Lilly: Jobs to shift to insulin production in wake of Cymbalta expiration
For the nine months up to the end of September 2013, sales of the anti-depressive disorder drug stood at $4.2bn (€3.1bn) worldwide but last week the bestseller’s patent expired allowing a glut of low cost generic versions to cut into its sales.
In a third quarter conference call (transcript here), CFO Derica Rice told stakeholder “US Cymbalta sales will come in well below current consensus” and, following the December 11 patent expiration, Lilly expected “minimal wholesaler repurchases.”
Lilly has already implemented a response to potential plummet in sales by issuing a Worker Adjustment and Retaining Notification (WARN) in April and cutting hundreds of jobs in its US sales force, but in-Pharmatechnologist.com asked the company how production would be affected.
Spokesman Andrew McLaughlin said: “As we scale back Cymbalta manufacturing, the majority of people involved in Cymbalta production are finding opportunities in other areas of manufacturing, such as diabetes, where we anticipate growth.”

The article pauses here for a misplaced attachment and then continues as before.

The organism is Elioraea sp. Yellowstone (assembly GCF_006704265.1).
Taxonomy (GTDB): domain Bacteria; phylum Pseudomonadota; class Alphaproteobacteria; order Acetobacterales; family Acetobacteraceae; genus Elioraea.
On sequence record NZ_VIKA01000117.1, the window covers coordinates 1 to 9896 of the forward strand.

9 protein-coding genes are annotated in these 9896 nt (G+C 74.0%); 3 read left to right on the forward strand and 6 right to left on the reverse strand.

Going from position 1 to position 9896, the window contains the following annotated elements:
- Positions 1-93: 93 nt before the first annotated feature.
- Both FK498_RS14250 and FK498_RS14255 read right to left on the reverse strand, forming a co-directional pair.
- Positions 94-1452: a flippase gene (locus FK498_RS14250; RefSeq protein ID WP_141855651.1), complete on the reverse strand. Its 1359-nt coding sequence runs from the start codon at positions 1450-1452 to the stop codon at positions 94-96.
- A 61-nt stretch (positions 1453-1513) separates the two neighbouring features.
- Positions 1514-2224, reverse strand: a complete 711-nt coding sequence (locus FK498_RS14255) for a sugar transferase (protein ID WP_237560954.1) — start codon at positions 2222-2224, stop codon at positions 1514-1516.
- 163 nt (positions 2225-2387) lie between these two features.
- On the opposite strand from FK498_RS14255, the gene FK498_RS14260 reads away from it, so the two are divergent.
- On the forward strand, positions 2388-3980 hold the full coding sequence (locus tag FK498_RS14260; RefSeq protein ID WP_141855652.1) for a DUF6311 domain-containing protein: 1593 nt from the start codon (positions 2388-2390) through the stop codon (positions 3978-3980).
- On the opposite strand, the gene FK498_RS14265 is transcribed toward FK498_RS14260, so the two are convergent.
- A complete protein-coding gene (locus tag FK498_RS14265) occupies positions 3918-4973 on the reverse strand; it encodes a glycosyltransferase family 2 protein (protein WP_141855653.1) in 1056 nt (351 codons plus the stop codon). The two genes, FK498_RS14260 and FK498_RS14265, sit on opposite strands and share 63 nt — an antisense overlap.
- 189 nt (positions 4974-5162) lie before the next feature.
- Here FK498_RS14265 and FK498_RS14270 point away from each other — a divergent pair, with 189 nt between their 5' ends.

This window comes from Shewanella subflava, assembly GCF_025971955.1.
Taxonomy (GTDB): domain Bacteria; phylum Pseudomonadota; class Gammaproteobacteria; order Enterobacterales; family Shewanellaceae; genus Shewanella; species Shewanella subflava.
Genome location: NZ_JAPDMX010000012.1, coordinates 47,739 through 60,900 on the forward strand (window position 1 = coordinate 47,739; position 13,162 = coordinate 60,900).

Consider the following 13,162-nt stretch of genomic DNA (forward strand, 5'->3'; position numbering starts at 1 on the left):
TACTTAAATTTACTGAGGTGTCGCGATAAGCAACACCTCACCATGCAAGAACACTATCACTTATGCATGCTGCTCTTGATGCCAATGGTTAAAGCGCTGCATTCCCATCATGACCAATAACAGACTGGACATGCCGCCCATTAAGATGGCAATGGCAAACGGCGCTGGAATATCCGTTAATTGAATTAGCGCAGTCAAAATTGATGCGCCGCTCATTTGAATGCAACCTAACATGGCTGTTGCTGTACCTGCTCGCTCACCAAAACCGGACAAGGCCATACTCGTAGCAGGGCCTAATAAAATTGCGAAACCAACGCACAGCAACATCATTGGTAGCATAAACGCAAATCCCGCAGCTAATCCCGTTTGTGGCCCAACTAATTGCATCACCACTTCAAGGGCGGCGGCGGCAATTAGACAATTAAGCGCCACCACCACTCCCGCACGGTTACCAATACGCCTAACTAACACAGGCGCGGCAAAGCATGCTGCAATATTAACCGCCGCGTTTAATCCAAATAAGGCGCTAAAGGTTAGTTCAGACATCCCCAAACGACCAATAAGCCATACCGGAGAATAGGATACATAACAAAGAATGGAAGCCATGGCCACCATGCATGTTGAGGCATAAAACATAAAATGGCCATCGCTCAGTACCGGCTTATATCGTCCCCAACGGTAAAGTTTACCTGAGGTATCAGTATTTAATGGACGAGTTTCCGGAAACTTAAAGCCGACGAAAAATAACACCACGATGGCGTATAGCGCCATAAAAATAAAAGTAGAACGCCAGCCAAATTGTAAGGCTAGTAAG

In November the firm pledged $700m across a number of sites globally to increase its insulin capacity in a response to the “growing diabetes epidemic,” McLaughlin told us last month.
This news brought the total figure invested in Lilly’s Indianapolis, US, site - which produces Cymbalta as well as being the firm's global headquarters - to over $500m in the last few years, and continues the company’s five-year plan of doubling its insulin capacity without adding plants to its network, which was announced in 2012.
Boon for generics firms
On the day of its expiration, the US Food and Drug Administration (FDA) approved the first generic versions of Cymbalta (Duloxetine Hydrochloride), with Aurobindo, Dr Reddy’s, Lupin, Sun pharma, Teva and Torrent poised to begin selling.
Sun Pharma spokesperson Mira Desai told this publication: “We have already launched the product which is manufactured at one of our USFDA approved facilities.”
Furthermore, Aurobindo issued a statement Friday announcing its approval to manufacture its generic for the treatment of major depressive disorder (MDD), a market it estimates at $5.4bn.